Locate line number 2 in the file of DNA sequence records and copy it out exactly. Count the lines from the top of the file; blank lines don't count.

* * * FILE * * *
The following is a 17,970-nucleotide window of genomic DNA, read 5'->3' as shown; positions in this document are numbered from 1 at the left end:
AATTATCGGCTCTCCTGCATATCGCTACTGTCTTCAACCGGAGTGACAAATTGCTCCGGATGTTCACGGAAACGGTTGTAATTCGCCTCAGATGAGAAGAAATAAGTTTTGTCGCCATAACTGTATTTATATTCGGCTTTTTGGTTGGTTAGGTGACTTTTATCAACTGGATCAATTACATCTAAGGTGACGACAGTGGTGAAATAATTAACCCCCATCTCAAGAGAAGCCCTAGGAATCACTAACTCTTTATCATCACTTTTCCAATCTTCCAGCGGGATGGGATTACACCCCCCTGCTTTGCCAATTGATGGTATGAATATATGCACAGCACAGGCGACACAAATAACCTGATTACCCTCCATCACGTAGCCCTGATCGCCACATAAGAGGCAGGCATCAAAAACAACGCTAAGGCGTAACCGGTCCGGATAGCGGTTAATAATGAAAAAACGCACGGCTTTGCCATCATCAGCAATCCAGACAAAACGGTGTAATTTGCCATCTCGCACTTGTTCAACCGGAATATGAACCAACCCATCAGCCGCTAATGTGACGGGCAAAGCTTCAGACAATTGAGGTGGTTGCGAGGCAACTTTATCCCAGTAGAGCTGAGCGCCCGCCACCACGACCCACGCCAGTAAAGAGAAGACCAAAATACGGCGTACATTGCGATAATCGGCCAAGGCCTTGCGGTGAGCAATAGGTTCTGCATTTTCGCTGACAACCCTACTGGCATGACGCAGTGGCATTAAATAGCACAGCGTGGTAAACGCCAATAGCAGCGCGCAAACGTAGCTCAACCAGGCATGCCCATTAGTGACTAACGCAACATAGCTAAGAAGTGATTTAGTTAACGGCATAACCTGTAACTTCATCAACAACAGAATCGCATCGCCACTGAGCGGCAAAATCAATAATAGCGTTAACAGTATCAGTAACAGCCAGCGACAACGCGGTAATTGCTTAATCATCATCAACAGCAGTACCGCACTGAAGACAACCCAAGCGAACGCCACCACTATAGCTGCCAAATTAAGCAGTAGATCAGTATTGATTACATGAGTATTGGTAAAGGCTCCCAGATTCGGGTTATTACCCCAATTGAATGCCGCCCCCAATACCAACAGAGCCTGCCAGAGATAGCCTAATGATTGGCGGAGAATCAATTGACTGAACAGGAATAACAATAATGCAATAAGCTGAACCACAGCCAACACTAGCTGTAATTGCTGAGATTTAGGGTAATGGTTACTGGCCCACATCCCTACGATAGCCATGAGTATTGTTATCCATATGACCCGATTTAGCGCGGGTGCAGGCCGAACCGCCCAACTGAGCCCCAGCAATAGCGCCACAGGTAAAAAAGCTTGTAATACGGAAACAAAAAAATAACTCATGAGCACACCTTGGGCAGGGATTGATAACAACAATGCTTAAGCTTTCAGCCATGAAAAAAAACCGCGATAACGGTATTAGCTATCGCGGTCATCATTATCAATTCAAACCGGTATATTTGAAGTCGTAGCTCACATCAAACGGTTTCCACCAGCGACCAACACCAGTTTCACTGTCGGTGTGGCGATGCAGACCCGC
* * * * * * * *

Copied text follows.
AATTATCGGCTCTCCTGCATATCGCTACTGTCTTCAACCGGAGTGACAAATTGCTCCGGATGTTCACGGAAACGGTTGTAATTCGCCTCAGATGAGAAGAAATAAGTTTTGTCGCCATAACTGTATTTATATTCGGCTTTTTGGTTGGTTAGGTGACTTTTATCAACTGGATCAATTACATCTAAGGTGACGACAGTGGTGAAATAATTAACCCCCATCTCAAGAGAAGCCCTAGGAATCACTAACTCTTTATCATCACTTTTCCAATCTTCCAGCGGGATGGGATTACACCCCCCTGCTTTGCCAATTGATGGTATGAATATATGCACAGCACAGGCGACACAAATAACCTGATTACCCTCCATCACGTAGCCCTGATCGCCACATAAGAGGCAGGCATCAAAAACAACGCTAAGGCGTAACCGGTCCGGATAGCGGTTAATAATGAAAAAACGCACGGCTTTGCCATCATCAGCAATCCAGACAAAACGGTGTAATTTGCCATCTCGCACTTGTTCAACCGGAATATGAACCAACCCATCAGCCGCTAATGTGACGGGCAAAGCTTCAGACAATTGAGGTGGTTGCGAGGCAACTTTATCCCAGTAGAGCTGAGCGCCCGCCACCACGACCCACGCCAGTAAAGAGAAGACCAAAATACGGCGTACATTGCGATAATCGGCCAAGGCCTTGCGGTGAGCAATAGGTTCTGCATTTTCGCTGACAACCCTACTGGCATGACGCAGTGGCATTAAATAGCACAGCGTGGTAAACGCCAATAGCAGCGCGCAAACGTAGCTCAACCAGGCATGCCCATTAGTGACTAACGCAACATAGCTAAGAAGTGATTTAGTTAACGGCATAACCTGTAACTTCATCAACAACAGAATCGCATCGCCACTGAGCGGCAAAATCAATAATAGCGTTAACAGTATCAGTAACAGCCAGCGACAACGCGGTAATTGCTTAATCATCATCAACAGCAGTACCGCACTGAAGACAACCCAAGCGAACGCCACCACTATAGCTGCCAAATTAAGCAGTAGATCAGTATTGATTACATGAGTATTGGTAAAGGCTCCCAGATTCGGGTTATTACCCCAATTGAATGCCGCCCCCAATACCAACAGAGCCTGCCAGAGATAGCCTAATGATTGGCGGAGAATCAATTGACTGAACAGGAATAACAATAATGCAATAAGCTGAACCACAGCCAACACTAGCTGTAATTGCTGAGATTTAGGGTAATGGTTACTGGCCCACATCCCTACGATAGCCATGAGTATTGTTATCCATATGACCCGATTTAGCGCGGGTGCAGGCCGAACCGCCCAACTGAGCCCCAGCAATAGCGCCACAGGTAAAAAAGCTTGTAATACGGAAACAAAAAAATAACTCATGAGCACACCTTGGGCAGGGATTGATAACAACAATGCTTAAGCTTTCAGCCATGAAAAAAAACCGCGATAACGGTATTAGCTATCGCGGTCATCATTATCAATTCAAACCGGTATATTTGAAGTCGTAGCTCACATCAAACGGTTTCCACCAGCGACCAACACCAGTTTCACTGTCGGTGTGGCGATGCAGACCCGC